Word is out that the El Nino currents have ceased flowing off the east coast of Australia. This is great news! A return to average (or above average) rainfall can be expected over the eastern seaboard.
This naturally occurring phenomenon (El Nino) has some rather dire effects on Australia when in full swing. One of the major effects is that the reduction of localized rainfall has lead to one of the biggest droughts in Australian history. The El Nino has a negative effect on fishing as it brings warm water, which lacks in two major components vital for healthy fish and reef growth – oxygen and nutrients. Cold or cooler waters hold higher levels of these two components, which help the fish stocks, as the nutrients filter up the food chain.
The drop in sea surface temperature also accounts for precipitation through the process of evaporation (cooler sea water evaporates more quickly than warm sea water and as a result creates more rain). So basically, there will be a noticeable improvement in fish stock levels on the east coast of Australia over the coming season. That is if the scientists are correct in their predictions.
With the start of the reef fishing season upon us, this winter is expected to provide some of the best fishing we have had for years. The slow progression of an increasing snapper fishery has set the stage for more tales of extraordinary catches this season. Good fish are already starting to show up around the shallow rubble areas off Scarborough Reef. Evening has been the best time to connect with a solid 3-4kg fish in the shallows. (Perhaps we are already seeing the benefits of the dissipating El Nino.)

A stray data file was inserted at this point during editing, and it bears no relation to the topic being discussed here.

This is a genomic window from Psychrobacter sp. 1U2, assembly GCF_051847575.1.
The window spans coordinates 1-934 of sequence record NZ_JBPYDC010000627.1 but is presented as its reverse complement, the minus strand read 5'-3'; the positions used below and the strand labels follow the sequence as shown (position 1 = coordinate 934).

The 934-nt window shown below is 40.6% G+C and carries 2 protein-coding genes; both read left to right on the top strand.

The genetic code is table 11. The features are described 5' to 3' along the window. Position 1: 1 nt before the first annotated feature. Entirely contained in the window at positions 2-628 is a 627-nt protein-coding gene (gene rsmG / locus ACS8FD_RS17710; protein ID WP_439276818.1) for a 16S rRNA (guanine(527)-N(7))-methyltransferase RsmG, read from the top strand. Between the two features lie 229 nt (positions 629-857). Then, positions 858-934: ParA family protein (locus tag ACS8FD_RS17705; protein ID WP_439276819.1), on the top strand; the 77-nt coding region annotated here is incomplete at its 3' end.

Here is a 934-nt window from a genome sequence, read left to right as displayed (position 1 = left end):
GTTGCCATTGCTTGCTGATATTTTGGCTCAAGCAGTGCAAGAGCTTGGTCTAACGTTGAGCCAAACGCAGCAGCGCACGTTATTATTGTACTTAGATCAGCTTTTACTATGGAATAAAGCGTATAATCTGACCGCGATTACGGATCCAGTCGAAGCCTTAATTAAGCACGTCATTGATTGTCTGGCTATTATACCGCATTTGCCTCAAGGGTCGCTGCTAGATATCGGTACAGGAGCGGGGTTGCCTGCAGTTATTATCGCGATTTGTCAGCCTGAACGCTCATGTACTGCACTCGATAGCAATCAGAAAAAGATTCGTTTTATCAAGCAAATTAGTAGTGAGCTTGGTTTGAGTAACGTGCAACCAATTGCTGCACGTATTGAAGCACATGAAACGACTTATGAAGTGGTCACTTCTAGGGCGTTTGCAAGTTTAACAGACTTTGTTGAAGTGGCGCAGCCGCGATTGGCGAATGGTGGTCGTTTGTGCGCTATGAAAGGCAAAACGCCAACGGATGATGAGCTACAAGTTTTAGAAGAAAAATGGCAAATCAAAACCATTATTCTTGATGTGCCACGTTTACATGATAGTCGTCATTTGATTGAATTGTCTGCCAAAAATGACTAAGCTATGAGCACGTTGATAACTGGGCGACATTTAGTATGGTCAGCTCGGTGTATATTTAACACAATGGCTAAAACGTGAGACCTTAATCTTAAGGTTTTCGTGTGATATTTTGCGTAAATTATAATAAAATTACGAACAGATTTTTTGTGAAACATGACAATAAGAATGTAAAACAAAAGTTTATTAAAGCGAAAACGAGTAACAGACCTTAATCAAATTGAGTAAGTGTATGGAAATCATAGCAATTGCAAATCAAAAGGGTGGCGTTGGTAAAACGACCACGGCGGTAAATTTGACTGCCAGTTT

The ever-faithful live bait has taken the better fish. Try to keep leaders as light as possible; even though the fish are there, the numbers aren’t great enough to prompt the snapper into feeding aggressively. Small ball sinkers with wide gape hooks will ensure that the strike will convert into a nice fish. Large fresh prawns caught from the rivers will also be appealing for snapper at this time of the year. With the volume of small whaler sharks that are around you can expect to have a few marauding your fresh bait offerings. Light mono line is the key to allowing the sharks to remove themselves before wasting too much of your fishing time.
Threadfin are still around in good numbers in local waterways. I haven’t heard of as many fish as last season but the ones that have been caught are of exceptional size. Still nights with low tide just after dark are a good time to stalk salmon feeding on the flats. Usually just as the tide begins to flood up over the mud around the mouth of the river you will be able to see the threadies working bait schools. A well-placed bait or lure will more often than not provoke a strike. High chromed gold and silver lures in a shallow diving pattern are dynamite for salmon as the light starts to fade.
The deeper offshore reefs have been fishing very slowly, but this month should see fishing improve ten fold. The current will still be a burden for holding anchor so sea drogues will provide the best option in finding the fish. Pearl perch are in some good schools over the shallower stuff but the average size is still quite small. The bigger fish will move in as the water temperature drops a few more degrees.
Snapper will also begin their winter migrations from the deep reefs at the shelf and move in over more fishable depths. This is the best time of the year to head out for an early morning fish as the air temperature is still bearable and you don’t have to get up quite as early to beat the sunrise.
The pelagic scene is slowly coming to a closure for another season but it is still possible to get amongst the small black marlin and wahoo. This year will definitely go down as one to remember. Small blacks are responding well to surface lures trolled around the 40m line out from Hutchies. Bait rigging heads like sea-witches are also well worth including in the spread as they account for many strikes. Continue to change colours and lure styles throughout the session until the fish start to become active.
Have a great month on the water and get ready for some reef action.Reads: 787